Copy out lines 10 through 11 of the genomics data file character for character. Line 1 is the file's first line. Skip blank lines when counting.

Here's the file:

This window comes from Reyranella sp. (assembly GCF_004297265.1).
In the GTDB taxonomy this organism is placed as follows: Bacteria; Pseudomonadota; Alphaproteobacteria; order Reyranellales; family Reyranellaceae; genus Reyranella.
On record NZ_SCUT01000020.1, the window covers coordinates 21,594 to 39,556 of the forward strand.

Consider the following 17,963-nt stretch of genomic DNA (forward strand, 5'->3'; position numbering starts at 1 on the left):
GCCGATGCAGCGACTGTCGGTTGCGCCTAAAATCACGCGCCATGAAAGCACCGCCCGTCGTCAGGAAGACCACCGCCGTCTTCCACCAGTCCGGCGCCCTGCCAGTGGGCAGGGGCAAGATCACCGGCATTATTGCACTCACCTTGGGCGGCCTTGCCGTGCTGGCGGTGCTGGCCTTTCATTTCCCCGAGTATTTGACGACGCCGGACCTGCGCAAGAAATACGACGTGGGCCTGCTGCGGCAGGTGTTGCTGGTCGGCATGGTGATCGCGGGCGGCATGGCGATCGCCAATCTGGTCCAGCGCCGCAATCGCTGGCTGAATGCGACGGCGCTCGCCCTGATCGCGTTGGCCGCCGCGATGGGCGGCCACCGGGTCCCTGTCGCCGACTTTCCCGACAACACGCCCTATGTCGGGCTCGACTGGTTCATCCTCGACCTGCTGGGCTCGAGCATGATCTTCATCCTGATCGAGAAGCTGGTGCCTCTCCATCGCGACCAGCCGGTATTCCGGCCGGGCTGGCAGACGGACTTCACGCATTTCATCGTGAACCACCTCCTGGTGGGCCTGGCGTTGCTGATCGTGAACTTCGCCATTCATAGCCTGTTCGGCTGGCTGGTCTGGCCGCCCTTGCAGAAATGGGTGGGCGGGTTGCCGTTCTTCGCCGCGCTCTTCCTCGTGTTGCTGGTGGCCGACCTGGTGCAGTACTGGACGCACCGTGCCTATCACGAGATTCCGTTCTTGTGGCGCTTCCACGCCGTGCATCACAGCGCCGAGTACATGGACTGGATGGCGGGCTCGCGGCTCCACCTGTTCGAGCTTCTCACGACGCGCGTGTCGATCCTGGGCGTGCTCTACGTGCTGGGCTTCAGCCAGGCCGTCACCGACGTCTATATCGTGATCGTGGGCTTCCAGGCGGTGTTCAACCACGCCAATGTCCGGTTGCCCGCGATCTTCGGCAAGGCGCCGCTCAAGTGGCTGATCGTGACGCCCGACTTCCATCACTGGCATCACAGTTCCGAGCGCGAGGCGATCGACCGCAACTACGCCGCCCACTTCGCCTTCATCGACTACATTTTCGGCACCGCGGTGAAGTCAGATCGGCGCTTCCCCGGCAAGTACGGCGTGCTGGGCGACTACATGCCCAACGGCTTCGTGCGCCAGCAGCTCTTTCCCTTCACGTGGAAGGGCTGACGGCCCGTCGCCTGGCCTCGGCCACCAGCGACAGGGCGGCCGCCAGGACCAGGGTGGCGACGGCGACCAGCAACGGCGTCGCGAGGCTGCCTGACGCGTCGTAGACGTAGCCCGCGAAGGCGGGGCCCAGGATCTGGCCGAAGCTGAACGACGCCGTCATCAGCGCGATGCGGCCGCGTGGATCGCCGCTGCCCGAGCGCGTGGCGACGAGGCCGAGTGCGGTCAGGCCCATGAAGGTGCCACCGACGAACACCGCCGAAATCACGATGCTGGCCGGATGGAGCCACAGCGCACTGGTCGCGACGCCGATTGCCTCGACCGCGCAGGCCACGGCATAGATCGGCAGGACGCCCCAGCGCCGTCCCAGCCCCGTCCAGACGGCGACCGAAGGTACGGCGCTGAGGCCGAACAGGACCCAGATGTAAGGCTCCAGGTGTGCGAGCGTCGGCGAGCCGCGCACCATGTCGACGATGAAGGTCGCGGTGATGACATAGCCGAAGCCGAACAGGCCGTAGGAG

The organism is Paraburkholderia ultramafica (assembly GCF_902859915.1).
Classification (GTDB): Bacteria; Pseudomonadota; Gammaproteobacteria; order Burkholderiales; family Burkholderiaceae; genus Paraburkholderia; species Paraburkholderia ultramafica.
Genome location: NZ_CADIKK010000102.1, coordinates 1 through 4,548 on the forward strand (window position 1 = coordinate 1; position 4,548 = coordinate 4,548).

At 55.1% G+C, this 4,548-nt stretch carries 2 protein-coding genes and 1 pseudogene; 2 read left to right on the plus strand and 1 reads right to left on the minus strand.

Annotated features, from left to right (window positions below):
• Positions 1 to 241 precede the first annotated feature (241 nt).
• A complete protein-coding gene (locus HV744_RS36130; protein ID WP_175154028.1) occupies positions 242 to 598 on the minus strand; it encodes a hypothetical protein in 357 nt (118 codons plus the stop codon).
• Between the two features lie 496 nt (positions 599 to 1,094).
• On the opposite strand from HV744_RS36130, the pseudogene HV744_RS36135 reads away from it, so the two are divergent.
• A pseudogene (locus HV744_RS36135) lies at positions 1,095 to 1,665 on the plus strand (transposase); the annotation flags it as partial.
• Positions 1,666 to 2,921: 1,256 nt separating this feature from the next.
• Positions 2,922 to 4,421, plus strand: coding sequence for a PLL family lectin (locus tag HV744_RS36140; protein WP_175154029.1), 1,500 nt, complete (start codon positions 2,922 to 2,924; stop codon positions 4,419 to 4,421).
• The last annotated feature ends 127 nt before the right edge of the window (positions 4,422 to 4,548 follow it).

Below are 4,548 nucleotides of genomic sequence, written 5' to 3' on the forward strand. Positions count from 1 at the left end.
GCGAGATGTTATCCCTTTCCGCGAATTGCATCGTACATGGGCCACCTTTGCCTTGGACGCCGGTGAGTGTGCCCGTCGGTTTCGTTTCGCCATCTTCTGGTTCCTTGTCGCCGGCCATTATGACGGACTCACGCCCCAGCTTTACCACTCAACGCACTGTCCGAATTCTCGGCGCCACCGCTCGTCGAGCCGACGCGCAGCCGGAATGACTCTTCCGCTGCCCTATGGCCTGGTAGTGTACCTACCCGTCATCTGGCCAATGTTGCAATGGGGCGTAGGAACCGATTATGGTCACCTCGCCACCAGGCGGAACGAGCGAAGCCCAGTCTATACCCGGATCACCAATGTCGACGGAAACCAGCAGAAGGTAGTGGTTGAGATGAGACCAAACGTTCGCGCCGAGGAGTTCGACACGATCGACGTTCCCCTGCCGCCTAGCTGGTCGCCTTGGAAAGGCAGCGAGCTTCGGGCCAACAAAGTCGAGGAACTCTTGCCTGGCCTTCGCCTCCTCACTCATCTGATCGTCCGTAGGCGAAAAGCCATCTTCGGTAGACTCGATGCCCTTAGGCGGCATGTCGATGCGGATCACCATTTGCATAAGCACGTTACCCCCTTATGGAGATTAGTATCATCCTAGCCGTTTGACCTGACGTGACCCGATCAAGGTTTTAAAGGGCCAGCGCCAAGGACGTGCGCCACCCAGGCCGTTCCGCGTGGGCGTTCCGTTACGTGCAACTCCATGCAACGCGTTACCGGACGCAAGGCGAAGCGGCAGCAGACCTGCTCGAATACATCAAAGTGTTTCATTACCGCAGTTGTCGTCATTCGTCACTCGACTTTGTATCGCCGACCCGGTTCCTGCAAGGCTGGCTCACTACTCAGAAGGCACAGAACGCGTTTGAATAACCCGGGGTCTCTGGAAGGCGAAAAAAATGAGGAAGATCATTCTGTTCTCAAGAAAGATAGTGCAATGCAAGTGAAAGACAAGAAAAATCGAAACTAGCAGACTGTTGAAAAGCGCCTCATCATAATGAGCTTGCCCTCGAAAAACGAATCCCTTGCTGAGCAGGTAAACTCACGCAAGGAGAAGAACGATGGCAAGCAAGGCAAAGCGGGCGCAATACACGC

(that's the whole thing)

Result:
Annotated features, from left to right (window positions below):
• Positions 1 to 241 precede the first annotated feature (241 nt).